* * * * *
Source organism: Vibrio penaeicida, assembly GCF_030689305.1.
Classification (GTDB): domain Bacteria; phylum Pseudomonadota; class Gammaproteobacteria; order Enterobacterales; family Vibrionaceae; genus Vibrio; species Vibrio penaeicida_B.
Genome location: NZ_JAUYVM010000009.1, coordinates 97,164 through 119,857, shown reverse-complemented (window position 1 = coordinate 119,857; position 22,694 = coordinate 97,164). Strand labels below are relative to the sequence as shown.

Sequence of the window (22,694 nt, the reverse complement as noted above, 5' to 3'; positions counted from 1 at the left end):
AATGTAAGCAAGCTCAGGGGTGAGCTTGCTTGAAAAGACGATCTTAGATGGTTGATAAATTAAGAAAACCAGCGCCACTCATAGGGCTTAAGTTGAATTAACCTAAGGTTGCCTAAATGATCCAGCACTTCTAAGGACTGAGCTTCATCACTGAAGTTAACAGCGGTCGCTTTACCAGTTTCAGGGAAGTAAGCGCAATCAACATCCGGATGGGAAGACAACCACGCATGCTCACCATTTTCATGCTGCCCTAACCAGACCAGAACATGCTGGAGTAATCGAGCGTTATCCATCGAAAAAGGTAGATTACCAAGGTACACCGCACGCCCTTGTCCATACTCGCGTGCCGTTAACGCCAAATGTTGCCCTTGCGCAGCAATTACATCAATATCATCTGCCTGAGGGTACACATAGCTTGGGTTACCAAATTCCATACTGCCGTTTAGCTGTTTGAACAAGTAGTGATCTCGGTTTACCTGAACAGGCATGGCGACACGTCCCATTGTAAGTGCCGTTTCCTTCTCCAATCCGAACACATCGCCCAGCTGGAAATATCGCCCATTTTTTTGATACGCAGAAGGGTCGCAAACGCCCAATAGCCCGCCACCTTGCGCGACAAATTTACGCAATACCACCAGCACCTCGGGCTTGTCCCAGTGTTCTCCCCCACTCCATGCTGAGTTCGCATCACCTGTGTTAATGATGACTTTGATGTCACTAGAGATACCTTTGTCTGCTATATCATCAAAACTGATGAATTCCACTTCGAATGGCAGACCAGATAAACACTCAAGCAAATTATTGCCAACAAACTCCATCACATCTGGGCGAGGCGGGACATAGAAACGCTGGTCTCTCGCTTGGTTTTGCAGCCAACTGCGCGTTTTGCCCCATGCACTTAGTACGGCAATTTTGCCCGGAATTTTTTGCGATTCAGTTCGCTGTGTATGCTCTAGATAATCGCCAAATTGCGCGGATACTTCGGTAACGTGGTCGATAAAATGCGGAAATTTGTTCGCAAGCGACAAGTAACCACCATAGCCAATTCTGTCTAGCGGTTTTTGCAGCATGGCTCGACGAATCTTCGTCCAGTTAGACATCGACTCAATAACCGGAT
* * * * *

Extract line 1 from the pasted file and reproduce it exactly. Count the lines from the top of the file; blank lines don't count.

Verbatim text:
Source organism: Vibrio penaeicida, assembly GCF_030689305.1.